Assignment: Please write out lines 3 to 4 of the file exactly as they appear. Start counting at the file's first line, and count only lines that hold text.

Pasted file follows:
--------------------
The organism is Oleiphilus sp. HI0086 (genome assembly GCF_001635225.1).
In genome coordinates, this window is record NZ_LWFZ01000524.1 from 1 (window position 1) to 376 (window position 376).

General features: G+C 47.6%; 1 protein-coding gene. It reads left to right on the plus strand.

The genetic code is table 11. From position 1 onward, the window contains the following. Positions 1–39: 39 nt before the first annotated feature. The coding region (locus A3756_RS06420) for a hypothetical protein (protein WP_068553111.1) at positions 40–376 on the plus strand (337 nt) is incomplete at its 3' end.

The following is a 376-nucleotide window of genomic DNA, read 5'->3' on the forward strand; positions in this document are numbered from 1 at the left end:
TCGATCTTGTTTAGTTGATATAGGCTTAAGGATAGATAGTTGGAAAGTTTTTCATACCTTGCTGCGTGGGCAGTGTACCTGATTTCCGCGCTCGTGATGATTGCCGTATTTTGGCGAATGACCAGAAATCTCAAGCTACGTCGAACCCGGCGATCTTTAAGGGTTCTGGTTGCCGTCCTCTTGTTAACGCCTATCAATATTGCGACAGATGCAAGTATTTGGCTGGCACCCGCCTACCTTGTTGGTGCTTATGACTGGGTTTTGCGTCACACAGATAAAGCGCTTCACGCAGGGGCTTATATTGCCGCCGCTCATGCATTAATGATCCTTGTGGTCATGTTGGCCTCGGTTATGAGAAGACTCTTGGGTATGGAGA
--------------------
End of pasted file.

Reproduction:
General features: G+C 47.6%; 1 protein-coding gene. It reads left to right on the plus strand.

The genetic code is table 11. From position 1 onward, the window contains the following. Positions 1–39: 39 nt before the first annotated feature. The coding region (locus A3756_RS06420) for a hypothetical protein (protein WP_068553111.1) at positions 40–376 on the plus strand (337 nt) is incomplete at its 3' end.